Phase shifts between the modeshape and pressure shape may be introduced by changing the modeshape. Alternatively, a phase shift may be introduced by ensuring that the force reaches the vane at a different time instant. For example, phase shifts may be introduced by leaning or sweeping the vane. Alternatively or additionally, phase shifts may be introduced by changing the spacing between rotor vanes and stator vanes, or by changing the shape of the stator (e.g. overall shape or shape of individual stator vanes).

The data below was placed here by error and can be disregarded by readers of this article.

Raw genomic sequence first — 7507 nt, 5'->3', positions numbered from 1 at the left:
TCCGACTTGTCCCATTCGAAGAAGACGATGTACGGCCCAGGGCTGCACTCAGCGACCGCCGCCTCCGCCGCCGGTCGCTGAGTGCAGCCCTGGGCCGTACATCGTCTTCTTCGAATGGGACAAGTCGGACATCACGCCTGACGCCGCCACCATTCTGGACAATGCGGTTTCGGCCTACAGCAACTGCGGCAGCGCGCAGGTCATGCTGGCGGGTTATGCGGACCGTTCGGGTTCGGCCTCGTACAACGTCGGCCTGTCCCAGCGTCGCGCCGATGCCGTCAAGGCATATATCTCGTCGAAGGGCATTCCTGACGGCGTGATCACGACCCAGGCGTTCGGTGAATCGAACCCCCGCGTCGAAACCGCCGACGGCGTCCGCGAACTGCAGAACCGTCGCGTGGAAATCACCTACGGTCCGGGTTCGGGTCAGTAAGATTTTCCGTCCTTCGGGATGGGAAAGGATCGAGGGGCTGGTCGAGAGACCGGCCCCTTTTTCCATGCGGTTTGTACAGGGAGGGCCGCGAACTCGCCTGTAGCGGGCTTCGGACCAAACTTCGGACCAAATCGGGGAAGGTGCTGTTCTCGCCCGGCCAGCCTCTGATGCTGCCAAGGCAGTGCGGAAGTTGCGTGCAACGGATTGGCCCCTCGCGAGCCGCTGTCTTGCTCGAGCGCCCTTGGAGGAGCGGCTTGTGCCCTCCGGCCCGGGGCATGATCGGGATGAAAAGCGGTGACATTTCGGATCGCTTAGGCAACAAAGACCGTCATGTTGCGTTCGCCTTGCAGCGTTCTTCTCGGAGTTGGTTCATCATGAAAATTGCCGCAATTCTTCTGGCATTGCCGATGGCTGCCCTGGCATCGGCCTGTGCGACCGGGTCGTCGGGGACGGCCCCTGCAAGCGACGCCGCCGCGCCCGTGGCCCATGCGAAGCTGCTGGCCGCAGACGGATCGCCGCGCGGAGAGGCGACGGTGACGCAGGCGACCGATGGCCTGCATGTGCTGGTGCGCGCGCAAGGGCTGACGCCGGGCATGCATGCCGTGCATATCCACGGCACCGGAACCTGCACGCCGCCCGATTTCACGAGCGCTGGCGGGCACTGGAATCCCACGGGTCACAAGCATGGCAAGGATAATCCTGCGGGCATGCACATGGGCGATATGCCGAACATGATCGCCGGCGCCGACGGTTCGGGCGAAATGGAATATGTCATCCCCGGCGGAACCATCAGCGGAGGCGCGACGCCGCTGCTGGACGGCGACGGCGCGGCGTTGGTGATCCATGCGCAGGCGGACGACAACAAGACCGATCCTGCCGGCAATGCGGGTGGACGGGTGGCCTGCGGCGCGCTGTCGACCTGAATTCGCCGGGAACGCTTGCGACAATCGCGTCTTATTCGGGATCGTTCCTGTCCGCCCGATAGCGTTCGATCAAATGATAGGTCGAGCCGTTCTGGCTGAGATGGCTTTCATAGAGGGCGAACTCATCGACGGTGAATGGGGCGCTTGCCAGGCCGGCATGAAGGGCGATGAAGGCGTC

The optimisation procedure may be iterative. During the optimisation procedure (which may take place by numerical modelling on a computer) the quantitative characteristic of the first design is compared to a threshold quantitative characteristic. The result of that comparison (e.g. “pass” or “fail”) may then be used as a basis, in a subsequent step, for modifying the first design to give the second design. Preferably, a corresponding quantitative characteristic is determined for the second design in the same way as for the first design. This corresponding quantitative characteristic may then be compared to (a) the threshold quantitative characteristic and/or (b) the quantitative characteristic of the first design. The result of the comparison (a) (e.g. “pass” or “fail”) and/or comparison (b) (e.g. “better” or “worse”) may then be used as a basis, in a subsequent step, for modifying the second design to give a third design. Preferably, the process is repeated until the vane design is substantially optimised, i.e. until no substantial improvement (reduction) in quantitative characteristic is seen in a design in comparison to the previous design.